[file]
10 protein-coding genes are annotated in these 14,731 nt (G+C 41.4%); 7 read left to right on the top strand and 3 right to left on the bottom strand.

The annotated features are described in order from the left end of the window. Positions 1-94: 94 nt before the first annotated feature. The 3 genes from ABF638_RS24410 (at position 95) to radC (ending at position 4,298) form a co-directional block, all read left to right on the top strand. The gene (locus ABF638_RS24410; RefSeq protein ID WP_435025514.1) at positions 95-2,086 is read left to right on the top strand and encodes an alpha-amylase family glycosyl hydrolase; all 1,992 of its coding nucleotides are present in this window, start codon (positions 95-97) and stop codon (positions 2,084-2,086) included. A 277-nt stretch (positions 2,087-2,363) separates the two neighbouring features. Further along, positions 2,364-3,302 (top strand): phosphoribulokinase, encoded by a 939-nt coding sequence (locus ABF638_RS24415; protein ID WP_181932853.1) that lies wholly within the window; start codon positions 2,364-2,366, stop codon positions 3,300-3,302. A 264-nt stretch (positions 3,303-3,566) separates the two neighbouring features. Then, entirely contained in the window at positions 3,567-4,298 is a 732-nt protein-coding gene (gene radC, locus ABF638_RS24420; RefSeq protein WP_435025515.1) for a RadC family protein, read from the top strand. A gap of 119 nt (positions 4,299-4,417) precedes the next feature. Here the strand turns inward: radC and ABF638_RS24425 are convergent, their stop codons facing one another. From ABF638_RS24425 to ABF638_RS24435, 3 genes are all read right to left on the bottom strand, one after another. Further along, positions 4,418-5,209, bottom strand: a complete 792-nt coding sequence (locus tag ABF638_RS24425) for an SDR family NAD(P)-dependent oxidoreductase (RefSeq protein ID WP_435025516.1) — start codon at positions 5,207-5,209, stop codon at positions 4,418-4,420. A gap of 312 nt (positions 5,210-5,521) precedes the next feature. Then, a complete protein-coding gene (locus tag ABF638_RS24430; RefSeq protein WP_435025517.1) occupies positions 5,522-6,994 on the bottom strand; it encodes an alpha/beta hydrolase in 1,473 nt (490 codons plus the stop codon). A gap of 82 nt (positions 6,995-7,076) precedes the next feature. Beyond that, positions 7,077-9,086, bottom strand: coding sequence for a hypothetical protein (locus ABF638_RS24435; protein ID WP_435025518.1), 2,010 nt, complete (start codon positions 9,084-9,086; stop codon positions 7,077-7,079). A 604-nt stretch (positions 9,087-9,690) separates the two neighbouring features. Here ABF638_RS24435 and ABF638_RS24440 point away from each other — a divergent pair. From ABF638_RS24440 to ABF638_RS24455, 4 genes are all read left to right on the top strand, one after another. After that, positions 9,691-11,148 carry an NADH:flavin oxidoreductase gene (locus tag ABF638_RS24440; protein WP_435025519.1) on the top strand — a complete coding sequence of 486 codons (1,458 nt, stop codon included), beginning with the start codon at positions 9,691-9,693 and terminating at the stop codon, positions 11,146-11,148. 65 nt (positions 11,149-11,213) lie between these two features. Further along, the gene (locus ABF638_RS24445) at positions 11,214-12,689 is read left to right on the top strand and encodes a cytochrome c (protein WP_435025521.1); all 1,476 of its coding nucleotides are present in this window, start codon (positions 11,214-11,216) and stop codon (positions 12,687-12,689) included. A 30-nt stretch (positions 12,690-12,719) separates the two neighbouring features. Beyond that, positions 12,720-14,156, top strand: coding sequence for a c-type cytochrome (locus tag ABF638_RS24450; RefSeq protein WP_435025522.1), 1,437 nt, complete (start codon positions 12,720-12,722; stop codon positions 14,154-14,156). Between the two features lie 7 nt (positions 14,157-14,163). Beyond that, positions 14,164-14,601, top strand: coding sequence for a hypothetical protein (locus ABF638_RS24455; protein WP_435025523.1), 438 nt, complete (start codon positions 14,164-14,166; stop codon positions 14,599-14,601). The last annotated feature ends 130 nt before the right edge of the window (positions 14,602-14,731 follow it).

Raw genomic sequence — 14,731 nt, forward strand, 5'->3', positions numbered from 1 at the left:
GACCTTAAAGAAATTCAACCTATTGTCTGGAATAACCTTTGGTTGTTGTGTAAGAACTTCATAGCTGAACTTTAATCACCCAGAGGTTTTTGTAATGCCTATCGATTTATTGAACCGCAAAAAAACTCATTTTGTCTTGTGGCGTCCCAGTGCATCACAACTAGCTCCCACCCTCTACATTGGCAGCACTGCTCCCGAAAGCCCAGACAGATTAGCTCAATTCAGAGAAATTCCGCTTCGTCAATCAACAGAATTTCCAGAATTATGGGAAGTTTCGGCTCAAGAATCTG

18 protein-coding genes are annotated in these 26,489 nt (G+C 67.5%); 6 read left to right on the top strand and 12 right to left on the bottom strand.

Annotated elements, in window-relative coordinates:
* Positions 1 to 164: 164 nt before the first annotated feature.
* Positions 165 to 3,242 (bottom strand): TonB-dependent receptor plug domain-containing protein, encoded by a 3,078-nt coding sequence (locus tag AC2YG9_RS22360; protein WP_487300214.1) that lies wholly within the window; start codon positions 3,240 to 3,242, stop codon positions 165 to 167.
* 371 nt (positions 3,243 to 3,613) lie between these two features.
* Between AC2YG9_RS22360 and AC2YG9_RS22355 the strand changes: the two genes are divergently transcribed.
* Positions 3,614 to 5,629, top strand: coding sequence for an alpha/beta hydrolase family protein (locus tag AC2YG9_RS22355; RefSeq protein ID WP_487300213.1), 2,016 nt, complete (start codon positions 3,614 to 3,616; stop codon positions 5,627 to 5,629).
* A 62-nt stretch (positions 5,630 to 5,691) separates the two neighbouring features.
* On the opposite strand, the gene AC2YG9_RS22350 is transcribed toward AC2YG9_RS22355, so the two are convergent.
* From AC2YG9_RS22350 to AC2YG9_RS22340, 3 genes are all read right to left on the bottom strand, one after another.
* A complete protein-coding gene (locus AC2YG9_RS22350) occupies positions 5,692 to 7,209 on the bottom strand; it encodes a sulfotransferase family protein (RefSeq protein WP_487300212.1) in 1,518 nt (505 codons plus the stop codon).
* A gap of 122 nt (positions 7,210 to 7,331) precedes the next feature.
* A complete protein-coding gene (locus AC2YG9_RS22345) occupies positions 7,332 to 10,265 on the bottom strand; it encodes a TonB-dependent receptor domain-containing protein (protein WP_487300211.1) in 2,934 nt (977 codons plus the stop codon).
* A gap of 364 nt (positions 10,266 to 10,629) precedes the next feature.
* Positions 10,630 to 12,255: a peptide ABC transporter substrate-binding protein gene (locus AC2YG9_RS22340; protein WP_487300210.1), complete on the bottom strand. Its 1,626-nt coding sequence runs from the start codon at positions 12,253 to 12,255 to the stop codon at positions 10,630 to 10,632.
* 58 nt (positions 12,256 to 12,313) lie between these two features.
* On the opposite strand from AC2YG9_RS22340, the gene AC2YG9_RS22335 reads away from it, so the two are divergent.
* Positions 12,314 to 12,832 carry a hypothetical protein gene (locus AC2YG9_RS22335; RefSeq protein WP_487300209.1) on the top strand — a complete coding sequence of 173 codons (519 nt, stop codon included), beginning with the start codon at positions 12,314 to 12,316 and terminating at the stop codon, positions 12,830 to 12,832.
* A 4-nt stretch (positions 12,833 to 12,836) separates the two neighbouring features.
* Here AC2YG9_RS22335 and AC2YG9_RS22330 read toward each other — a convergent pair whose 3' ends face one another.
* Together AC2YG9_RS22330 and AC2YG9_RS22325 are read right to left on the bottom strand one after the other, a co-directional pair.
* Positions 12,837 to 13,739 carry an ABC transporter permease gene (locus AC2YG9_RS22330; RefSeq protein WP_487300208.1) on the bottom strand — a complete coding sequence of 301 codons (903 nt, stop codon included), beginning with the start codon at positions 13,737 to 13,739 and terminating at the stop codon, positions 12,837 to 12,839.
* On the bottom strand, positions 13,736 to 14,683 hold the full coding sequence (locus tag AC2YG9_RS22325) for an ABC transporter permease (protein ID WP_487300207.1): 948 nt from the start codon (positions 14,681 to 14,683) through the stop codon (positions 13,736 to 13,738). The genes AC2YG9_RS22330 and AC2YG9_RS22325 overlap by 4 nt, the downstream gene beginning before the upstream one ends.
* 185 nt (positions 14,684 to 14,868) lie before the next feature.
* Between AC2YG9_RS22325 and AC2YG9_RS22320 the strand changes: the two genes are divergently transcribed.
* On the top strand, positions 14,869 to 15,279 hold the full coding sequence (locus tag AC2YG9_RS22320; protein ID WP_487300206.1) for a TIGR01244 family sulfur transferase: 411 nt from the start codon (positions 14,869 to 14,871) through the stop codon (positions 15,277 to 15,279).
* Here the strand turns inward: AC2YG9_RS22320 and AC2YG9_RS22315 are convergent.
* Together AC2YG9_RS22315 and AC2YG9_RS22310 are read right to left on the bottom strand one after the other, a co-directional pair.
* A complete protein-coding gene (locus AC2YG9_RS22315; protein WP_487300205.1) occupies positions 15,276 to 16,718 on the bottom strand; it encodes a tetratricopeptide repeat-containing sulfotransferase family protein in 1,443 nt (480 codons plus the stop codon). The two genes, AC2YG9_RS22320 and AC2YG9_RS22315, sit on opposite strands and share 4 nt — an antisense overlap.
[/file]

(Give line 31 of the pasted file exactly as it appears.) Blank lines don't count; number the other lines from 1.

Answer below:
* Here the strand turns inward: AC2YG9_RS22320 and AC2YG9_RS22315 are convergent.